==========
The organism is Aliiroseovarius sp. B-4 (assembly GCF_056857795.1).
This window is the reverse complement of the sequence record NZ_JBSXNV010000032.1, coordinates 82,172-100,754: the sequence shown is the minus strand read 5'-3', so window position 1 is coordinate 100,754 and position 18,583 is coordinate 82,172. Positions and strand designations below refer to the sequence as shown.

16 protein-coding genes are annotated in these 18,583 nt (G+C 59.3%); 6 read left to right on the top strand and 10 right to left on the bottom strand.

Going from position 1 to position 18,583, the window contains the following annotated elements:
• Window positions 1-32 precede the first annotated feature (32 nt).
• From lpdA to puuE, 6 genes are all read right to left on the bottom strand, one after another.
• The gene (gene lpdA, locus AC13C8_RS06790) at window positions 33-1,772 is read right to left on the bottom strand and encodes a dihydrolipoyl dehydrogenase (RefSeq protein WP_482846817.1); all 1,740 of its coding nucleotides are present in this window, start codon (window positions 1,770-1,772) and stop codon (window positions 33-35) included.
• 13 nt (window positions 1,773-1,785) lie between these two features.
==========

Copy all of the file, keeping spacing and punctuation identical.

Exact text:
The organism is Aliiroseovarius sp. B-4 (assembly GCF_056857795.1).
This window is the reverse complement of the sequence record NZ_JBSXNV010000032.1, coordinates 82,172-100,754: the sequence shown is the minus strand read 5'-3', so window position 1 is coordinate 100,754 and position 18,583 is coordinate 82,172. Positions and strand designations below refer to the sequence as shown.

16 protein-coding genes are annotated in these 18,583 nt (G+C 59.3%); 6 read left to right on the top strand and 10 right to left on the bottom strand.

Going from position 1 to position 18,583, the window contains the following annotated elements:
• Window positions 1-32 precede the first annotated feature (32 nt).
• From lpdA to puuE, 6 genes are all read right to left on the bottom strand, one after another.
• The gene (gene lpdA, locus AC13C8_RS06790) at window positions 33-1,772 is read right to left on the bottom strand and encodes a dihydrolipoyl dehydrogenase (RefSeq protein WP_482846817.1); all 1,740 of its coding nucleotides are present in this window, start codon (window positions 1,770-1,772) and stop codon (window positions 33-35) included.
• 13 nt (window positions 1,773-1,785) lie between these two features.